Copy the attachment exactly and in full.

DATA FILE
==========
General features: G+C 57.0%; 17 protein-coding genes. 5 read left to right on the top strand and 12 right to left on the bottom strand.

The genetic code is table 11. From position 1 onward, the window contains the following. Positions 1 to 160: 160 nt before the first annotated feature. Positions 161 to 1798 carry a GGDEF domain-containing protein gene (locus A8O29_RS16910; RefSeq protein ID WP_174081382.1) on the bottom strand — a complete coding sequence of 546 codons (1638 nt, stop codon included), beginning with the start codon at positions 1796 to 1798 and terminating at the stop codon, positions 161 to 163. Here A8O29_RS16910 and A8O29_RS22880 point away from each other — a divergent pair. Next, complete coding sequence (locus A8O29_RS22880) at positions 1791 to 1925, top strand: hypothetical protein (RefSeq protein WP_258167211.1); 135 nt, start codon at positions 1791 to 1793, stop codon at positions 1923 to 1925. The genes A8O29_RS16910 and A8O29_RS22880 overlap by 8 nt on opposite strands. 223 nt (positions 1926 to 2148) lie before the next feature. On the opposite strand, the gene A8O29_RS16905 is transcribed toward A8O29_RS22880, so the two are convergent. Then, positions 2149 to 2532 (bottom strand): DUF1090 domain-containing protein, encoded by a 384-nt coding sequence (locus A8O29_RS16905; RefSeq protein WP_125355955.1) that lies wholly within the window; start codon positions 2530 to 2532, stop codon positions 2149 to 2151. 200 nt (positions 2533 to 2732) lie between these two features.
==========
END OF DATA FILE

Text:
General features: G+C 57.0%; 17 protein-coding genes. 5 read left to right on the top strand and 12 right to left on the bottom strand.

The genetic code is table 11. From position 1 onward, the window contains the following. Positions 1 to 160: 160 nt before the first annotated feature. Positions 161 to 1798 carry a GGDEF domain-containing protein gene (locus A8O29_RS16910; RefSeq protein ID WP_174081382.1) on the bottom strand — a complete coding sequence of 546 codons (1638 nt, stop codon included), beginning with the start codon at positions 1796 to 1798 and terminating at the stop codon, positions 161 to 163. Here A8O29_RS16910 and A8O29_RS22880 point away from each other — a divergent pair. Next, complete coding sequence (locus A8O29_RS22880) at positions 1791 to 1925, top strand: hypothetical protein (RefSeq protein WP_258167211.1); 135 nt, start codon at positions 1791 to 1793, stop codon at positions 1923 to 1925. The genes A8O29_RS16910 and A8O29_RS22880 overlap by 8 nt on opposite strands. 223 nt (positions 1926 to 2148) lie before the next feature. On the opposite strand, the gene A8O29_RS16905 is transcribed toward A8O29_RS22880, so the two are convergent. Then, positions 2149 to 2532 (bottom strand): DUF1090 domain-containing protein, encoded by a 384-nt coding sequence (locus A8O29_RS16905; RefSeq protein WP_125355955.1) that lies wholly within the window; start codon positions 2530 to 2532, stop codon positions 2149 to 2151. 200 nt (positions 2533 to 2732) lie between these two features.